In 2000, Al Gore won 48.38% of the popular vote and 266 electoral votes. George W. Bush won only 47.87% of the popular vote but received 271 electoral votes, thus won the election.

Is the Electoral College needed? Is it fair? Does it prevent California from being the only state that candidates campaign in?
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PostSubject: Re: Time for a convention?   Sun Nov 13, 2016 10:19 am

NoCoPilot wrote:
http://thenextgalaxy.com/advantages-and-disadvantages-of-the-electoral-college/

Quote :
1. Gives Smaller States A Voice

That's wrong. That was not the reason for the EC. It was a bone tossed to the slave states.

Quote :
2. Provides Candidates Focus

Not a valid reason for the EC. Let the candidates work a little smarter.

Quote :
3. Avoids A Recount

Not necessarily. And besides -- so fucking what?

Quote :
4. Represents The Country As A Whole

Nonsensical, ridiculous, and backwards.

NoCoPilot wrote:
Is the Electoral College needed?  Is it fair?
I was asking for your opinion of this. You said it was needed. Why did you say that?

NoCoPilot wrote:
Does it prevent California from being the only state that candidates campaign in?
It would be absurd for any candidate to focus only on California and forget about the other 88 percent of the voters. Compare the ratio of the weight of vote in Wyoming against larger states. The electoral value of a vote in Wyoming vs one on California is about 3.6:1. It's nearly as bad in Washington with a ratio of about 3:1. That goes against the idea that the election is democratic.
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PostSubject: Re: Time for a convention?   Sun Nov 13, 2016 3:59 pm

_Howard wrote:
You said it was needed. Why did you say that?
I will give you my answer, but I'll warn you in advance you won't like it.

Maps of the country, right after the election, that showed red or blue status not state-by-state but county-by-county, pointed up a reality in US politics. There are not "red" or "blue" states; there are big cities and then there's everywhere else.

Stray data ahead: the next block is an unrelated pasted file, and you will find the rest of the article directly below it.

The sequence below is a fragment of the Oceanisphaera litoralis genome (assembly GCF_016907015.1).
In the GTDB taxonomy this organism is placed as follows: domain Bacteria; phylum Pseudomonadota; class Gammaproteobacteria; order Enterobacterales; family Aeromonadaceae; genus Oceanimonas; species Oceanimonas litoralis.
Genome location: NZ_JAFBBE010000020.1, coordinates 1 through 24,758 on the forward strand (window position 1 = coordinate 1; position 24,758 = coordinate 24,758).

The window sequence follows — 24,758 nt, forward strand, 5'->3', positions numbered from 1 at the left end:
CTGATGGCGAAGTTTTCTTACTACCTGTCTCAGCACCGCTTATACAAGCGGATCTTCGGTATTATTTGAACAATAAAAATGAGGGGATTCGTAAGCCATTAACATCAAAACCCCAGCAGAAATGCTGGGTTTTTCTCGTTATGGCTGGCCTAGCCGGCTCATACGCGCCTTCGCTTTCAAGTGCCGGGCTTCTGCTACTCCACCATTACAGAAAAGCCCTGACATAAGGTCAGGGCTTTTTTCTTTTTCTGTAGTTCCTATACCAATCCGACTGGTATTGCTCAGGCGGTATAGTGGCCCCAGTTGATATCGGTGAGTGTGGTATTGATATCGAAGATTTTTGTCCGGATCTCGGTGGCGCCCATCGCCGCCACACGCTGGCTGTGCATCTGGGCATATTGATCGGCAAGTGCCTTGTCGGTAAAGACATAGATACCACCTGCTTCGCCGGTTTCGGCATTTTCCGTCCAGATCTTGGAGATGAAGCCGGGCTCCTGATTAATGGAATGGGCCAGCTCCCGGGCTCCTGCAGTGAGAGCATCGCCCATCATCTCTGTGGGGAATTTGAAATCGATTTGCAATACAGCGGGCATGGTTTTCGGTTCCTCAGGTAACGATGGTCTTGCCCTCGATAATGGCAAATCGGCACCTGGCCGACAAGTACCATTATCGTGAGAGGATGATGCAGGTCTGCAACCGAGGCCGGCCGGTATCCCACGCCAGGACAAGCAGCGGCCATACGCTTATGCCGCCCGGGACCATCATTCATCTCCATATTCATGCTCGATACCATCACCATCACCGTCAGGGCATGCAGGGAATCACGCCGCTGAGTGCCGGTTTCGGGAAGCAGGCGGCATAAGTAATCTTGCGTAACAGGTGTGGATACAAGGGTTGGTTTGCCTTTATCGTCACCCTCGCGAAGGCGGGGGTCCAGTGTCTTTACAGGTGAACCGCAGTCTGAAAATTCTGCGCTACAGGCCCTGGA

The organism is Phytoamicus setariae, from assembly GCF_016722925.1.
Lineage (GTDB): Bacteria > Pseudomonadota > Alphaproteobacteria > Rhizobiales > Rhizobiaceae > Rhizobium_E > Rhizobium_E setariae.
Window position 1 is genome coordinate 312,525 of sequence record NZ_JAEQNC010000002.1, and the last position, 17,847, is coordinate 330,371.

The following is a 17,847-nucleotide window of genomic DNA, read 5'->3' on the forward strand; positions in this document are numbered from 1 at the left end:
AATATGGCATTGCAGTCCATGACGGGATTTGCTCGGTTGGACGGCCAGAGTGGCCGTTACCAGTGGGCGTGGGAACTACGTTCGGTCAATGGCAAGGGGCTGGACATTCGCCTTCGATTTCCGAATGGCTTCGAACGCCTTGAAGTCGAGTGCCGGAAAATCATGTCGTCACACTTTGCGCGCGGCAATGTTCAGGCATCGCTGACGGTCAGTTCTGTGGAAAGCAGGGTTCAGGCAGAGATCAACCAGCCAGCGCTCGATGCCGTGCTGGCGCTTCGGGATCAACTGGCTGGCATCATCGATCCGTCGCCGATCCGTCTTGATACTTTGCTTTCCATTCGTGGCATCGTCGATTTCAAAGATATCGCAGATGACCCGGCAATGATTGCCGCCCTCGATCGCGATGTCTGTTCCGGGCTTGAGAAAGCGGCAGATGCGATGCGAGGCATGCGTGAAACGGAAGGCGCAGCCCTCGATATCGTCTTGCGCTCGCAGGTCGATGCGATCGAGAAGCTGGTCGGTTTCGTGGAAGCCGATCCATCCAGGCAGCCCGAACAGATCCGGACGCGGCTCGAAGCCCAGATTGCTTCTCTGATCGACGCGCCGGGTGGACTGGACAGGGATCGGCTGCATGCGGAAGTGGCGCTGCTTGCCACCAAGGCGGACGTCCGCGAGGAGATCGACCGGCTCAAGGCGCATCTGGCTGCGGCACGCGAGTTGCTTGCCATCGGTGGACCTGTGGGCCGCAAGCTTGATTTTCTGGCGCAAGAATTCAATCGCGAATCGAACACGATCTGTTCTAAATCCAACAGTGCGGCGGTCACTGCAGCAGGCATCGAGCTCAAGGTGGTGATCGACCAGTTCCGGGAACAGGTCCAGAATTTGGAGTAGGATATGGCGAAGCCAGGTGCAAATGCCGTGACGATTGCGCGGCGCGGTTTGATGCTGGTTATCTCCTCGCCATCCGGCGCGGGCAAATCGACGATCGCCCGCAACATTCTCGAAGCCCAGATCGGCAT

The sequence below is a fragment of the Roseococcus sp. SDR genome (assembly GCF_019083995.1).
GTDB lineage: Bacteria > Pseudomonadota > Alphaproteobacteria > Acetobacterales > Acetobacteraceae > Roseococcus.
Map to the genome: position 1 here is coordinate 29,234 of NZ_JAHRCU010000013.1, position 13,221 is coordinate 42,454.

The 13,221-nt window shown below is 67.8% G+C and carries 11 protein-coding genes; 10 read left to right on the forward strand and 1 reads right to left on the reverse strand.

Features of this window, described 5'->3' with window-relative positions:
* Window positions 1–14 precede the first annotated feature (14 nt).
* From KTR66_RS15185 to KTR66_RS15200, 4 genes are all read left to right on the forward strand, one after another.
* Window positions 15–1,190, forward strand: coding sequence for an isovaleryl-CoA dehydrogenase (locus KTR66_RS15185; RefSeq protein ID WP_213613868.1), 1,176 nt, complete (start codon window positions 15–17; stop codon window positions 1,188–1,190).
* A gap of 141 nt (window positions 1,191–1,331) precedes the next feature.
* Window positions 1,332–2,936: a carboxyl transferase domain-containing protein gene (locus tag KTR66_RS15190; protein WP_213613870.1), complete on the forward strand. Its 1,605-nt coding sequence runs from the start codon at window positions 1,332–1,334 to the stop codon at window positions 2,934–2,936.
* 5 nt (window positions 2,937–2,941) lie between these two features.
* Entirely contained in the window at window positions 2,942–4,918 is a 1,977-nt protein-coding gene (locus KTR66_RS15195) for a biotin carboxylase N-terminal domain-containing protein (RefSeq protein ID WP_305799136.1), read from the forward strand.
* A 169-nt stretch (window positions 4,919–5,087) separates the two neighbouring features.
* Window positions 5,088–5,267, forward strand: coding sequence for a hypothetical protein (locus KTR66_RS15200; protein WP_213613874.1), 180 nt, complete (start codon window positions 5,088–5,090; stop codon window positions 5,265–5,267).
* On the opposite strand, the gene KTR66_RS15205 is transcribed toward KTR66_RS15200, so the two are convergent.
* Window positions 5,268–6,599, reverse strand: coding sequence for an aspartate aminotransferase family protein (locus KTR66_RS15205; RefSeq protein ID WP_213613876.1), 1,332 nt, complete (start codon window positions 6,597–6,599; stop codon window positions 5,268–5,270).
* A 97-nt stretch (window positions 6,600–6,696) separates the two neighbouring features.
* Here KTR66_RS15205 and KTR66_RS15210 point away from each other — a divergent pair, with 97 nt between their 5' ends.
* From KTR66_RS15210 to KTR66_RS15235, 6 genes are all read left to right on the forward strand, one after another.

Clinton won the cities. Trump won everywhere else.

The population of the cities put Clinton over the top, barely, votes-wise. But 85% of the country, geographically, went for Trump.

Which represents the country? Should cities dictate policy to non-city dwellers? An argument could be made either way.

This is a long-standing argument here in Washington State, because east of the mountains is solidly Republican, but Seattle/Tacoma/Olympia have ruled statewide issues for decades. There's a clear line down the center of the state, and the Easterners have been pissed off about it forever.
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PostSubject: Re: Time for a convention?   Sun Nov 13, 2016 5:13 pm

NoCoPilot wrote:
I will give you my answer, but I'll warn you in advance you won't like it.

I didn't see an answer.

I have never - NEVER - heard a good reason why the majority of the people should not elect the president. I don't differentiate between states and rural/urban in counting votes. It is a country-wide election and the votes should all count the same. Geography doesn't matter at all - dirt doesn't vote or pay taxes.

Just did a quick search and these numbers are approximate for 2016. There are only six or seven states which have more people living in rural areas than does California. One of those states is New York. Just thought that might be interesting.
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PostSubject: Re: Time for a convention?   Mon Nov 14, 2016 9:19 am

"States rights," a code for slavery, held that the more populous Northern states should not overrule the Southern states (who didn't count Negroes.) The same logic holds today, although the Southern states technically lost the slavery fight 150 years ago. Other "states rights" issues now stand-in for slavery:
  • coal mining
  • fracking
  • taxation
  • immigration policy
  • trade policy
  • abortion
  • Cuba
  • gun rights
  • etc.